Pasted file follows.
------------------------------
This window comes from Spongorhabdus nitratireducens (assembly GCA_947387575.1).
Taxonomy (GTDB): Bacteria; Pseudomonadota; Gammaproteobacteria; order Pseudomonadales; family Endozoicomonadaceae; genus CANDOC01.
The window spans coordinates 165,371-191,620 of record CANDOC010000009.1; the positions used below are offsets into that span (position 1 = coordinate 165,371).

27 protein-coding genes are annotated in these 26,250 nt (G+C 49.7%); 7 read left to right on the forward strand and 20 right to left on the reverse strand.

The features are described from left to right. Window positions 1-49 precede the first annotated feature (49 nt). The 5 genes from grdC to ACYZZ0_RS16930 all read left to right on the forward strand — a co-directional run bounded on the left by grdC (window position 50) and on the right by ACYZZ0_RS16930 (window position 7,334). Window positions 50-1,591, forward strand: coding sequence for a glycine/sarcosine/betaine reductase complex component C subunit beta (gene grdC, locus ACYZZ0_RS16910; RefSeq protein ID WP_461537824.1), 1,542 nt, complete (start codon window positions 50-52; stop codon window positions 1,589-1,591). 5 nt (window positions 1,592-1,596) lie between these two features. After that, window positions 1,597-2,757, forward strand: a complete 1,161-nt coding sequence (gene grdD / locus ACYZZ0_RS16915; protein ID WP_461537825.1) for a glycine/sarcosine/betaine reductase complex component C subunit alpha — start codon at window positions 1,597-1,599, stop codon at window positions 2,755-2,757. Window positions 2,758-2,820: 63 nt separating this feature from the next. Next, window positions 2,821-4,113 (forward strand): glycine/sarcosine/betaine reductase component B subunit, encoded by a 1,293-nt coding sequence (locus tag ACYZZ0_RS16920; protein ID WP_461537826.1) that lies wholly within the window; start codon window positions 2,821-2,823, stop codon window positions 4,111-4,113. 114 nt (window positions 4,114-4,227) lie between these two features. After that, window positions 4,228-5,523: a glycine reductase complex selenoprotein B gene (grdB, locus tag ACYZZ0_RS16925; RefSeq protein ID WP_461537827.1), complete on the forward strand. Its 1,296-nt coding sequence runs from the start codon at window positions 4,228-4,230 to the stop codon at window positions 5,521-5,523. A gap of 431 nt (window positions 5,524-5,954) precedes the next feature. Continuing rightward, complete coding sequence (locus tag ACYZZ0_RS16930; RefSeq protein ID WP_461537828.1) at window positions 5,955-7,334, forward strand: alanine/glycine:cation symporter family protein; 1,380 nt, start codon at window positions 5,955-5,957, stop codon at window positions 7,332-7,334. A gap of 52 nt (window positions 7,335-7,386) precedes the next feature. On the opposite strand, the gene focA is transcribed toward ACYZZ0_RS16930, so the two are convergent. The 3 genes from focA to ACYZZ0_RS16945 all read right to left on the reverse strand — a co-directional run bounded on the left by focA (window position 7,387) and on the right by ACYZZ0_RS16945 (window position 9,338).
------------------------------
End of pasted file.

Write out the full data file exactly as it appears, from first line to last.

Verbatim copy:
This window comes from Spongorhabdus nitratireducens (assembly GCA_947387575.1).
Taxonomy (GTDB): Bacteria; Pseudomonadota; Gammaproteobacteria; order Pseudomonadales; family Endozoicomonadaceae; genus CANDOC01.
The window spans coordinates 165,371-191,620 of record CANDOC010000009.1; the positions used below are offsets into that span (position 1 = coordinate 165,371).

27 protein-coding genes are annotated in these 26,250 nt (G+C 49.7%); 7 read left to right on the forward strand and 20 right to left on the reverse strand.

The features are described from left to right. Window positions 1-49 precede the first annotated feature (49 nt). The 5 genes from grdC to ACYZZ0_RS16930 all read left to right on the forward strand — a co-directional run bounded on the left by grdC (window position 50) and on the right by ACYZZ0_RS16930 (window position 7,334). Window positions 50-1,591, forward strand: coding sequence for a glycine/sarcosine/betaine reductase complex component C subunit beta (gene grdC, locus ACYZZ0_RS16910; RefSeq protein ID WP_461537824.1), 1,542 nt, complete (start codon window positions 50-52; stop codon window positions 1,589-1,591). 5 nt (window positions 1,592-1,596) lie between these two features. After that, window positions 1,597-2,757, forward strand: a complete 1,161-nt coding sequence (gene grdD / locus ACYZZ0_RS16915; protein ID WP_461537825.1) for a glycine/sarcosine/betaine reductase complex component C subunit alpha — start codon at window positions 1,597-1,599, stop codon at window positions 2,755-2,757. Window positions 2,758-2,820: 63 nt separating this feature from the next. Next, window positions 2,821-4,113 (forward strand): glycine/sarcosine/betaine reductase component B subunit, encoded by a 1,293-nt coding sequence (locus tag ACYZZ0_RS16920; protein ID WP_461537826.1) that lies wholly within the window; start codon window positions 2,821-2,823, stop codon window positions 4,111-4,113. 114 nt (window positions 4,114-4,227) lie between these two features. After that, window positions 4,228-5,523: a glycine reductase complex selenoprotein B gene (grdB, locus tag ACYZZ0_RS16925; RefSeq protein ID WP_461537827.1), complete on the forward strand. Its 1,296-nt coding sequence runs from the start codon at window positions 4,228-4,230 to the stop codon at window positions 5,521-5,523. A gap of 431 nt (window positions 5,524-5,954) precedes the next feature. Continuing rightward, complete coding sequence (locus tag ACYZZ0_RS16930; RefSeq protein ID WP_461537828.1) at window positions 5,955-7,334, forward strand: alanine/glycine:cation symporter family protein; 1,380 nt, start codon at window positions 5,955-5,957, stop codon at window positions 7,332-7,334. A gap of 52 nt (window positions 7,335-7,386) precedes the next feature. On the opposite strand, the gene focA is transcribed toward ACYZZ0_RS16930, so the two are convergent. The 3 genes from focA to ACYZZ0_RS16945 all read right to left on the reverse strand — a co-directional run bounded on the left by focA (window position 7,387) and on the right by ACYZZ0_RS16945 (window position 9,338).